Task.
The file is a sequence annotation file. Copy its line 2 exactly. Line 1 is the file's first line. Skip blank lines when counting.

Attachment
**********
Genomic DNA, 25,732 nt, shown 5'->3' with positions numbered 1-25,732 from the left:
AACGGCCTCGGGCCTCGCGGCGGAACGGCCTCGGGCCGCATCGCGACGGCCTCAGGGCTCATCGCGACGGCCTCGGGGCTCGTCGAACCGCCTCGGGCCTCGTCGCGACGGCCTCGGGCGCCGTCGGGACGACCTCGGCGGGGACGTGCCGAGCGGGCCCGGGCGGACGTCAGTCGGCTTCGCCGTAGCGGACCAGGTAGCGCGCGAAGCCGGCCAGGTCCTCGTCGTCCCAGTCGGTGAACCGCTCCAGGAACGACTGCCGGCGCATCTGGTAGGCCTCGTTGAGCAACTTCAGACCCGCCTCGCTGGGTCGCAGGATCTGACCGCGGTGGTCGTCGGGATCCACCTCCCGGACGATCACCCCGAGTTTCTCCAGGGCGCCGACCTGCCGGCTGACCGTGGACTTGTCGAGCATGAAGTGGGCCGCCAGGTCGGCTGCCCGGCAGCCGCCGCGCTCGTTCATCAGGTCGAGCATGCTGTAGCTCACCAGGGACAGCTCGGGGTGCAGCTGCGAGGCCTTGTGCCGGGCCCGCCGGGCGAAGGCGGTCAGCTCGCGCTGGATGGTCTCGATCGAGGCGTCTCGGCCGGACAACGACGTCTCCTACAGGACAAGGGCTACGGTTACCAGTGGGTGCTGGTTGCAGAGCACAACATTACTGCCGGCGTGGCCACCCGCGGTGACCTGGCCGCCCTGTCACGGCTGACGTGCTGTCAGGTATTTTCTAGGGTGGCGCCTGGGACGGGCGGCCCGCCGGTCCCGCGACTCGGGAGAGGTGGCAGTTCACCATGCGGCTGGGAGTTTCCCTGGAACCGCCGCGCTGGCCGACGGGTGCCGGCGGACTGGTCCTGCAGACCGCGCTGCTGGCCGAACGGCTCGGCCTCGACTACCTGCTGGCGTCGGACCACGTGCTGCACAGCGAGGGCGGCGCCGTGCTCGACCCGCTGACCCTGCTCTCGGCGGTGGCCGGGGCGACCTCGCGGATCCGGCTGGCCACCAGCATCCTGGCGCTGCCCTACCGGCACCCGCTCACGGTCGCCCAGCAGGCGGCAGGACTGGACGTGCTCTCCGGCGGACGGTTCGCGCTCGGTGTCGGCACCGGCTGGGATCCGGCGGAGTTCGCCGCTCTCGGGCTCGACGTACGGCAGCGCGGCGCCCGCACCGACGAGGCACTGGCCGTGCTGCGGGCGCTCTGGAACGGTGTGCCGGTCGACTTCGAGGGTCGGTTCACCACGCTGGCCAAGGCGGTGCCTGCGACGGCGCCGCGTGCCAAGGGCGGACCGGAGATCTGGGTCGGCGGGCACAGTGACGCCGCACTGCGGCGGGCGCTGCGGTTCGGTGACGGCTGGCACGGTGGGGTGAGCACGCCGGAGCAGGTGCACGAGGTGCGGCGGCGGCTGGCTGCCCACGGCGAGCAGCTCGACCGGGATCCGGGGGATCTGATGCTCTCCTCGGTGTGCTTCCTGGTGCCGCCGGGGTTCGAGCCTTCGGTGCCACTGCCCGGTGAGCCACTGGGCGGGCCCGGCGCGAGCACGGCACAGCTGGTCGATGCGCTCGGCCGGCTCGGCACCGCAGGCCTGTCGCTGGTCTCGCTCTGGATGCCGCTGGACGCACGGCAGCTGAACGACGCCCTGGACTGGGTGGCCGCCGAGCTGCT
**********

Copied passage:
AACGGCCTCGGGCCTCGCGGCGGAACGGCCTCGGGCCGCATCGCGACGGCCTCAGGGCTCATCGCGACGGCCTCGGGGCTCGTCGAACCGCCTCGGGCCTCGTCGCGACGGCCTCGGGCGCCGTCGGGACGACCTCGGCGGGGACGTGCCGAGCGGGCCCGGGCGGACGTCAGTCGGCTTCGCCGTAGCGGACCAGGTAGCGCGCGAAGCCGGCCAGGTCCTCGTCGTCCCAGTCGGTGAACCGCTCCAGGAACGACTGCCGGCGCATCTGGTAGGCCTCGTTGAGCAACTTCAGACCCGCCTCGCTGGGTCGCAGGATCTGACCGCGGTGGTCGTCGGGATCCACCTCCCGGACGATCACCCCGAGTTTCTCCAGGGCGCCGACCTGCCGGCTGACCGTGGACTTGTCGAGCATGAAGTGGGCCGCCAGGTCGGCTGCCCGGCAGCCGCCGCGCTCGTTCATCAGGTCGAGCATGCTGTAGCTCACCAGGGACAGCTCGGGGTGCAGCTGCGAGGCCTTGTGCCGGGCCCGCCGGGCGAAGGCGGTCAGCTCGCGCTGGATGGTCTCGATCGAGGCGTCTCGGCCGGACAACGACGTCTCCTACAGGACAAGGGCTACGGTTACCAGTGGGTGCTGGTTGCAGAGCACAACATTACTGCCGGCGTGGCCACCCGCGGTGACCTGGCCGCCCTGTCACGGCTGACGTGCTGTCAGGTATTTTCTAGGGTGGCGCCTGGGACGGGCGGCCCGCCGGTCCCGCGACTCGGGAGAGGTGGCAGTTCACCATGCGGCTGGGAGTTTCCCTGGAACCGCCGCGCTGGCCGACGGGTGCCGGCGGACTGGTCCTGCAGACCGCGCTGCTGGCCGAACGGCTCGGCCTCGACTACCTGCTGGCGTCGGACCACGTGCTGCACAGCGAGGGCGGCGCCGTGCTCGACCCGCTGACCCTGCTCTCGGCGGTGGCCGGGGCGACCTCGCGGATCCGGCTGGCCACCAGCATCCTGGCGCTGCCCTACCGGCACCCGCTCACGGTCGCCCAGCAGGCGGCAGGACTGGACGTGCTCTCCGGCGGACGGTTCGCGCTCGGTGTCGGCACCGGCTGGGATCCGGCGGAGTTCGCCGCTCTCGGGCTCGACGTACGGCAGCGCGGCGCCCGCACCGACGAGGCACTGGCCGTGCTGCGGGCGCTCTGGAACGGTGTGCCGGTCGACTTCGAGGGTCGGTTCACCACGCTGGCCAAGGCGGTGCCTGCGACGGCGCCGCGTGCCAAGGGCGGACCGGAGATCTGGGTCGGCGGGCACAGTGACGCCGCACTGCGGCGGGCGCTGCGGTTCGGTGACGGCTGGCACGGTGGGGTGAGCACGCCGGAGCAGGTGCACGAGGTGCGGCGGCGGCTGGCTGCCCACGGCGAGCAGCTCGACCGGGATCCGGGGGATCTGATGCTCTCCTCGGTGTGCTTCCTGGTGCCGCCGGGGTTCGAGCCTTCGGTGCCACTGCCCGGTGAGCCACTGGGCGGGCCCGGCGCGAGCACGGCACAGCTGGTCGATGCGCTCGGCCGGCTCGGCACCGCAGGCCTGTCGCTGGTCTCGCTCTGGATGCCGCTGGACGCACGGCAGCTGAACGACGCCCTGGACTGGGTGGCCGCCGAGCTGCT